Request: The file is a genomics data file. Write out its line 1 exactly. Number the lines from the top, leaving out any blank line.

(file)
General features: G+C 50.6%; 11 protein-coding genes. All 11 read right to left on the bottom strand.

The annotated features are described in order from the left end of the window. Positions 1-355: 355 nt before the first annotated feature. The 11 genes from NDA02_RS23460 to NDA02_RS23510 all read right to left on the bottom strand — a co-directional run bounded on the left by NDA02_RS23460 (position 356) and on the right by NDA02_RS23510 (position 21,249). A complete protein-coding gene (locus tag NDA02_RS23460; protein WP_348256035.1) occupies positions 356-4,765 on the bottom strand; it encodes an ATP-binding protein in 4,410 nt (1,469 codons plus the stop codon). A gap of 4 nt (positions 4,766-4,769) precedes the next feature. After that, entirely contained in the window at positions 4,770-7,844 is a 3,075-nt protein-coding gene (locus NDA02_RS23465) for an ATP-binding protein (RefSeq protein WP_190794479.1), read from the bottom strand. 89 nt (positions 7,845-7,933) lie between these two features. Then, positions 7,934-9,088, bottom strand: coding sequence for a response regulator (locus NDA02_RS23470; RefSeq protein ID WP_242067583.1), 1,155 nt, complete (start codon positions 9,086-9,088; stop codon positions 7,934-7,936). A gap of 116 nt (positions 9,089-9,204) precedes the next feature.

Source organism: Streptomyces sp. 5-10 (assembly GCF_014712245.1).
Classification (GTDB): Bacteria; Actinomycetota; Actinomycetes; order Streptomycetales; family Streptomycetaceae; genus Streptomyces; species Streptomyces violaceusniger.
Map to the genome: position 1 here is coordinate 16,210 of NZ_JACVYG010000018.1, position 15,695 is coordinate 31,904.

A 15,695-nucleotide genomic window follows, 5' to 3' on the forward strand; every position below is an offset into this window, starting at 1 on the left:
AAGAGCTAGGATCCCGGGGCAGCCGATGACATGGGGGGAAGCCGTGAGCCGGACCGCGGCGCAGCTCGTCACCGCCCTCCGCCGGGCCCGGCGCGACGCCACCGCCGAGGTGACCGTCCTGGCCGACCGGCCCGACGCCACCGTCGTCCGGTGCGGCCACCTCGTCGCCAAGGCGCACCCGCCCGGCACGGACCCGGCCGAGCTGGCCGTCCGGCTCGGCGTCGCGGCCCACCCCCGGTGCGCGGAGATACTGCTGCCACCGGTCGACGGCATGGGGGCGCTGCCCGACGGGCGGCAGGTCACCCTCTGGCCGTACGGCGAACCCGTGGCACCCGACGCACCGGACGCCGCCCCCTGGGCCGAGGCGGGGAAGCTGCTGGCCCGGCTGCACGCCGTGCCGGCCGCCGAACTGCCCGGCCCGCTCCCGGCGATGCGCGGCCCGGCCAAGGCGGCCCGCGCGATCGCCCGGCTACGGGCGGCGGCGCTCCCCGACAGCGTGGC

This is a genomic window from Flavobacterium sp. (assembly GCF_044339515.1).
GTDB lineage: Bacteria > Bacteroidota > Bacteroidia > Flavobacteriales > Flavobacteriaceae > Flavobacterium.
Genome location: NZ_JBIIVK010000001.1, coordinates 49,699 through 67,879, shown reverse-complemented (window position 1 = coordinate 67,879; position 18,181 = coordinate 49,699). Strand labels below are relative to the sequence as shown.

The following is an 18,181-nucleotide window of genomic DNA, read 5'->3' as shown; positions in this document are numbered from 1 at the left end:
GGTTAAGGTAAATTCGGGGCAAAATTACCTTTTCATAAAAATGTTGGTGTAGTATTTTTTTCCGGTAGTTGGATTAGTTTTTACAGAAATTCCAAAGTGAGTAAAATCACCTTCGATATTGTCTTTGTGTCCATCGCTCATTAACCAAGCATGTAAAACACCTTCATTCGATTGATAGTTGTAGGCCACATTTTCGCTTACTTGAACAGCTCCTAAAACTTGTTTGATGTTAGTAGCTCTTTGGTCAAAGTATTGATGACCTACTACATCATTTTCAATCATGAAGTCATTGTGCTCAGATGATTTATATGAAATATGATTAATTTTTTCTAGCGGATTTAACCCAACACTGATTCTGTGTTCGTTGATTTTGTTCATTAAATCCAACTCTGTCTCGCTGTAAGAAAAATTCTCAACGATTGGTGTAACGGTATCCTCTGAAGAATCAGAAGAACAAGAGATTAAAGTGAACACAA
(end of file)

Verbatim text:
General features: G+C 50.6%; 11 protein-coding genes. All 11 read right to left on the bottom strand.